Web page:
Water is one of the key necessities of life. However, millions of people in our world do not have it. Learn more about the WHO standard for drinking water.
Water is an amazing substance. It seems like there is plenty of it on our plant, but when it comes to drinking pure water, the facts sound rather disturbing. In reality high quality water is rare and it is the most precious resource we have. Before we talk of water quality and WHO standard for drinking water, let’s get some fascinating facts on it.
Water facts and stats
- 366 000 000 000 000 000 gallons of water
- Safe drinking water act 1974 was signed by president of US Gerald Ford
- Only less than 1 percent of it is potable
- The icebergs of Kilimanjaro decreased by 85 percent over the last years
- More people on our planet have cell phones, than access to pure drinking water
- 1/7 of population has no access to safe and clean drinking water
- In sub-Saharan region a person consumes only 5 gallons of water a day (compared to 150 per day in US)
- Only 0.03 percent of fresh drinking water is found on the Earth surface
- Over 60 percent of all the fresh water is stored in glaciers
- Water is the ultimate dissolvent
- To make just one slice of bread we have to use up to 10 gallons of water
- UN has acknowledged one of the human rights to use up to 100 liters of water per day
WHO standard for drinking water
The World Health Organization has set its detailed standards for the well water and other sources of drinking water. It has released its recommendations, which indicate the amount of minerals, microorganisms and other substances allowed in healthy drinking water.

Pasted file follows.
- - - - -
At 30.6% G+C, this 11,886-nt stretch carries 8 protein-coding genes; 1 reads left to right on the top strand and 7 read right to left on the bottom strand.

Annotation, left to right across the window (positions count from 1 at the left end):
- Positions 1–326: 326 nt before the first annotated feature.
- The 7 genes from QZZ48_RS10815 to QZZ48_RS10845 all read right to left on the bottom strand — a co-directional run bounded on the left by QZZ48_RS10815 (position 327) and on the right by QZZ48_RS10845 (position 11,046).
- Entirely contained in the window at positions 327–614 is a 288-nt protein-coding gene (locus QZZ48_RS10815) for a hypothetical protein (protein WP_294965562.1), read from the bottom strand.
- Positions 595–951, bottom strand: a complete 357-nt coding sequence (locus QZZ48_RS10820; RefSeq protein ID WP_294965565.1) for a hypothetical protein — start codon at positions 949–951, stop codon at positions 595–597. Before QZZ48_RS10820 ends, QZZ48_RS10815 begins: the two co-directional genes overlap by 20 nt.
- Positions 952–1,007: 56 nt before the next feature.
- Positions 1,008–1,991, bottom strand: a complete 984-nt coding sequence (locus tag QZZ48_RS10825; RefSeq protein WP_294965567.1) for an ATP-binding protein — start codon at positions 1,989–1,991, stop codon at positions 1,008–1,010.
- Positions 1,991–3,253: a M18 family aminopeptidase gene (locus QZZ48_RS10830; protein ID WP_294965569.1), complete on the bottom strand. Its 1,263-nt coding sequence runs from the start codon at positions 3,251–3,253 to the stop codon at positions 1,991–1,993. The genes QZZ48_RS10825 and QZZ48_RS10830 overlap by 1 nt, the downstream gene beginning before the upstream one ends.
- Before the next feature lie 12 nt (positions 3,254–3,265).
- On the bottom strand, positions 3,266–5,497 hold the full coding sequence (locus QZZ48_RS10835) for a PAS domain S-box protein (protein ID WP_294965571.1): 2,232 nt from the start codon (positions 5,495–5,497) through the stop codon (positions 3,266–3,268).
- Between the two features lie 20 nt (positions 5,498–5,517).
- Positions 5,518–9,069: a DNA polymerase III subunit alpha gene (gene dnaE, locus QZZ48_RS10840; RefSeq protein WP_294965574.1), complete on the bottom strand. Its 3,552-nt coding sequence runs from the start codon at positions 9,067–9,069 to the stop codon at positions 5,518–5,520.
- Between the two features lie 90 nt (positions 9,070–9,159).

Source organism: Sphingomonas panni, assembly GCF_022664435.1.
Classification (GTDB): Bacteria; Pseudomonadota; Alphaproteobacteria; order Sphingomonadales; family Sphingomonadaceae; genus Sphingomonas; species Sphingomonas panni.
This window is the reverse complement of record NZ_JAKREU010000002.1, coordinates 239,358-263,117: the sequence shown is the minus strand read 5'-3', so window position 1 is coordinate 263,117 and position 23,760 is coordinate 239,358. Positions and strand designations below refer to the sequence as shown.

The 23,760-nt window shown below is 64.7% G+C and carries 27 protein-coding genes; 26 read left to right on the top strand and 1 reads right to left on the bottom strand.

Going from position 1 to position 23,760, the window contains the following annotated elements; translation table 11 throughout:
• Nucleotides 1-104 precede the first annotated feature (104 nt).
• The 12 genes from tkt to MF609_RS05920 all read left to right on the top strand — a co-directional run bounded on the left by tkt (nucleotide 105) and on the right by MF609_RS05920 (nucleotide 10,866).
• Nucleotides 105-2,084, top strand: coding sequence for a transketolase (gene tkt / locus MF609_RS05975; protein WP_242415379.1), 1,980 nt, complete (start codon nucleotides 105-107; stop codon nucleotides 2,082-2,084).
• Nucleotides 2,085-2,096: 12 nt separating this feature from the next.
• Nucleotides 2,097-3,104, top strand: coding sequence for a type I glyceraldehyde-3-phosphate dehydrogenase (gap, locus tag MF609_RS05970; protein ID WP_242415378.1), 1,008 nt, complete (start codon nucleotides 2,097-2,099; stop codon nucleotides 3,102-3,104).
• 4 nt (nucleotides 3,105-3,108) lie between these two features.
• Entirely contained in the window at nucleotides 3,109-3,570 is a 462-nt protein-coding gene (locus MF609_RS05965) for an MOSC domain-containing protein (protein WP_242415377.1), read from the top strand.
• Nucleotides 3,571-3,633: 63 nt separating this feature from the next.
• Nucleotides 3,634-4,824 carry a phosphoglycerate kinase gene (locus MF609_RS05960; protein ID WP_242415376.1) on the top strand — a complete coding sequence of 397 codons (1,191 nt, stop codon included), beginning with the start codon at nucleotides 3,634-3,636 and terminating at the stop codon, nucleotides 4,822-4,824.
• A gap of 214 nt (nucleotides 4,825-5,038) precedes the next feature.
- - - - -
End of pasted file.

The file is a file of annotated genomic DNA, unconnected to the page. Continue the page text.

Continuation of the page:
Nigerian standard for drinking water quality complies with the WHO one. Over the years Nigeria has been notified about the problem in this area and it has taken steps to improve the situation. In Africa many deaths among its population are caused by water born infections. Many a time people drink water from rivers. It might be infested with bacteria or parasites causing thousands of deaths around the continent.
Presently many organizations and missions undertake efforts to improve the situation. They dig new wells for the local inhabitants. In 2015 Coca-Cola has launched a project called RAIN. They aim at supplying clean drinking water to over 2 million people on the continent. They build water stations, where it gets cleaned and is made fit to be consumed by humans.
Water pollution around the globe becomes a serious problem. Effects of such affect people by making them infected with a wide range of diseases. Plus, they get poisoned by various chemicals found in the open water sources. In Africa such rivers or even wells are in many cases located right next to lavatories or sources of biological and chemical pollution of water.
Due to the efforts of the global community the situation slightly changes for better. Still, issuing a WHO standard for drinking water or any other standards won’t complete the task. This problem requires both global and local attention and initiatives to be solved. Even local communities may take part in the process and provide vital help.
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